Fam Pract Manag. 2001 Jul-Aug;8(7):10.
Underneath all its legal language, the Health Insurance Portability and Accountability Act (HIPAA) is really a challenge to you to live up to one of the cherished ideals of medicine: patient confidentiality.
Sure, you never breach confidentiality. But do you leave messages about test results on a patient’s answering machine? Does anyone in your practice ever fax confidential information to the wrong fax machine? Is your chart room cleaned regularly by an unsupervised cleaning crew made up of people you don’t know? Do you ever see patient charts lying open on an unattended work station in some public area of your practice? Does your billing clerk keep a sticky note on his computer monitor to remind him of his password? You see what I mean.
As David C. Kibbe, MD, MBA, suggests in this issue’s cover story, it’s easy to overreact to HIPAA and the flood of new regulations it is pouring into the health care system. After all, HIPAA is likely to produce sweeping changes in the way health information is managed. Moreover, the line of consultants and lawyers ready to help you rebuild your practice is already forming outside your door – and some of them are sure to use alarmist warnings as a way of drumming up business.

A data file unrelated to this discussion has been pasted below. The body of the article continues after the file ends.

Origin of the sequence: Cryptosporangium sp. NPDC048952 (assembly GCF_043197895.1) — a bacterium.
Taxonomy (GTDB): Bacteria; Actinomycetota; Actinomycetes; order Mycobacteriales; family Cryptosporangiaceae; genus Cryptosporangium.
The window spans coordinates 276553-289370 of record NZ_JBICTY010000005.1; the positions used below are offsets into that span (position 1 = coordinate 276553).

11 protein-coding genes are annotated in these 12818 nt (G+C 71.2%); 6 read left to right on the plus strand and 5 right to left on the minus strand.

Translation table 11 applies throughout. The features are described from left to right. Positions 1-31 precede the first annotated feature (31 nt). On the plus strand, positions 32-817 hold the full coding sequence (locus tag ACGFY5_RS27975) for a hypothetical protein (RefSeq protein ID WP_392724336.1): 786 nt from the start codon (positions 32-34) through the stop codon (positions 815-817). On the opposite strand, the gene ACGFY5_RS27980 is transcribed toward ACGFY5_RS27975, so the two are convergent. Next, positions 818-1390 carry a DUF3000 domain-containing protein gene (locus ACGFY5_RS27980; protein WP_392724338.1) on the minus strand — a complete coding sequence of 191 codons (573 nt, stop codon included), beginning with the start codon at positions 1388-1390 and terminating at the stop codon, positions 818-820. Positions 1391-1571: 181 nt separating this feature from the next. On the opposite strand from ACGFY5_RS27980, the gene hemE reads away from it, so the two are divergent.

In the words of the late Douglas Adams, “Don’t panic.” As Kibbe explains in the article, HIPAA requires “reasonable and appropriate” safeguards, not foolproof, airtight, paralyzingly expensive safeguards. This is a time to learn about HIPAA regulations and to begin to respond to them as it makes sense to you. Think about the ways you protect patient confidentiality in your practice as well as the ways you don’t. Make a list of loopholes you see in the protection your practice provides patient information. Mark the ones you feel uncomfortable about – the ones that bother you as a physician – and forget the rest for now. Then start fixing the ones you’ve marked. You’re on your way to HIPAA compliance.
Kibbe’s article lays out a reasonable plan for ensuring that your practice does a good job protecting patient information from unauthorized disclosure and from loss. You won’t go wrong if you start there and work systematically. And you have some time to work. The final HIPAA security regulations aren’t expected until the end of 2001, and you’ll have two years to comply after that. As far as regulatory compliance is concerned, consider the time between now and the end of the year a head start. As far as your patients are concerned, consider it an opportunity to improve the privacy and peace of mind you afford them.
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Copyright © 2001 by the American Academy of Family Physicians.
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